When faced with rejection from a team, athletes with a growth mindset will ask themselves how they can learn and grow from the situation. Reflecting on the situation objectively is a good way to learn the growth mindset. Dr. Anderson notes that growth will come “particularly if people can reflect on it objectively.” With the growth mindset, athletes can look at getting cut as an opportunity to learn and grow, ultimately becoming a better player.
2) Non-Judgemental Thinking
If an athlete has gone through adversity on the ice, Dr. Anderson will try to get them to look at the situation with a non-judgemental view. Rather than judging based on good or bad, the player can focus on the facts and look at the situation as it is. This puts the athlete in a better position to set goals and build a game plan going forward.
According to Dr. Anderson, reflecting without judging is useful “because it can give valuable pieces of information that can help people learn more quickly and create a game plan to get better.”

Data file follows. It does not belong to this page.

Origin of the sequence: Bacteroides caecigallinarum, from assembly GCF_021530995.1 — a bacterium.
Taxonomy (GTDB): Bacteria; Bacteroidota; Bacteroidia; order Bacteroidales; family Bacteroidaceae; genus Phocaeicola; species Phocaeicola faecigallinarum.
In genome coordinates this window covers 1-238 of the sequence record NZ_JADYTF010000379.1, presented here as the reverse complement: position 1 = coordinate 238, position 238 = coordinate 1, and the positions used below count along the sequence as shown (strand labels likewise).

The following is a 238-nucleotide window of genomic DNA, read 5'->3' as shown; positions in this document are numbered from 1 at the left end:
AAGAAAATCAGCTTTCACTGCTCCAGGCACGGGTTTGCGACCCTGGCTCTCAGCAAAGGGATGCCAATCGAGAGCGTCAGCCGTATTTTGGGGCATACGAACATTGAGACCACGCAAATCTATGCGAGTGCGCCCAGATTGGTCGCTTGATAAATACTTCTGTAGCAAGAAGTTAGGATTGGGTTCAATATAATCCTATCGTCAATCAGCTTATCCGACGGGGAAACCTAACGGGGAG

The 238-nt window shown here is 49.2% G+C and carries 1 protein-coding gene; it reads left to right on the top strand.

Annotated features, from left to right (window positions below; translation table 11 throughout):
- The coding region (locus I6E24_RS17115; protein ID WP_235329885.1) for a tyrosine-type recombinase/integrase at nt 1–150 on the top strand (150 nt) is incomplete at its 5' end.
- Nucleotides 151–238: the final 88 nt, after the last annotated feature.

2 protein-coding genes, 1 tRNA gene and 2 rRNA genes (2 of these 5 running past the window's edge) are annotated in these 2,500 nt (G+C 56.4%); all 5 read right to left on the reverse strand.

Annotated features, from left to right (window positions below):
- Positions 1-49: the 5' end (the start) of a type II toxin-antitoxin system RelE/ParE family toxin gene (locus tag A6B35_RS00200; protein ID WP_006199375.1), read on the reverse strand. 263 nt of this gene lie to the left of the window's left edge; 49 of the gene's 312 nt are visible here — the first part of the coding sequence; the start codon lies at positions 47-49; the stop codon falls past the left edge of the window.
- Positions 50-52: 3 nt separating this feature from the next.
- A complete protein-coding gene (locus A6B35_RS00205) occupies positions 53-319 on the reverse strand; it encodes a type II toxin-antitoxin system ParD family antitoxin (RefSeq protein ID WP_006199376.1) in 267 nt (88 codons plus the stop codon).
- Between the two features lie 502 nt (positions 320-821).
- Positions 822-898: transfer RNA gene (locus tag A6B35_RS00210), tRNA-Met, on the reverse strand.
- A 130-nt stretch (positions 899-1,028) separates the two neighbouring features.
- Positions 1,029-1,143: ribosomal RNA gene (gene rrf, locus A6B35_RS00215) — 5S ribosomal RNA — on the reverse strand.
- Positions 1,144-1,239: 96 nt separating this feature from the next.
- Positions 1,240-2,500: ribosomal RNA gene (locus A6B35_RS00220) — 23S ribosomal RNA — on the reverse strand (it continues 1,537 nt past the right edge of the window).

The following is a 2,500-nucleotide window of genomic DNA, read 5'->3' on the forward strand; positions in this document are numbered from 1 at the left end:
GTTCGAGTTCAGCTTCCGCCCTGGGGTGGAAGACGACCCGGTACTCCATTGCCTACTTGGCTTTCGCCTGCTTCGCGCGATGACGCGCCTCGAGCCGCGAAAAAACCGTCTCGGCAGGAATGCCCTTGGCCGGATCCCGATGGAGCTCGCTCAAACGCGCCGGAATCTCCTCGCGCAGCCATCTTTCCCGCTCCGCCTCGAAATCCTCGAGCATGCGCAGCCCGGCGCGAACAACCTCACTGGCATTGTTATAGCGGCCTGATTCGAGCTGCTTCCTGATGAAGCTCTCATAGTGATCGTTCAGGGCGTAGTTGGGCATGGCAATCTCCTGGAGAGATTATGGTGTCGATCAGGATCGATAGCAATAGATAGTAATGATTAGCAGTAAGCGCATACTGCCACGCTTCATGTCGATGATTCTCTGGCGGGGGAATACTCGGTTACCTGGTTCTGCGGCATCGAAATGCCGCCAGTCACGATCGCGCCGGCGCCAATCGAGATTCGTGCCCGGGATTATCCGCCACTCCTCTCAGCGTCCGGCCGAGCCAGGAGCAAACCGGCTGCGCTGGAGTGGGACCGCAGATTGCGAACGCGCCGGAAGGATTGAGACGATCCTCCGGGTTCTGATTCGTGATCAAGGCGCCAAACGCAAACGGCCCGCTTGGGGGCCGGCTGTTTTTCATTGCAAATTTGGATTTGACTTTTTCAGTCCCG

When getting cut from a team, look back on it objectively. Think of what you could do better next time, and how you’ll improve in the areas that need to be improved. Once you start working towards your new goals, you’ll find yourself getting more excited for next year.
3) Attentional Awareness
Do you find yourself focusing on that pass you fanned on, that empty net you missed, or that bad goal you let in? Then you probably aren’t aware of your thoughts and what you choose to focus on. By putting all your attention onto what went wrong, you’ll miss opportunities for growth. Dr. Anderson recommends “having some intentional focus on the past (through non-judgemental thinking) and then using that information to focus on future goals and present moment skill development.”
If an athlete doesn’t make the team, no good will come of dwelling on every shortfall. Instead, they need to consciously focus their attention on what they learned and their plan moving forward. This isn’t easy, but it is essential to achieving greater success – and even the act of turning their mind’s attention away from failure and onto the learning opportunity will improve the athlete’s mental game.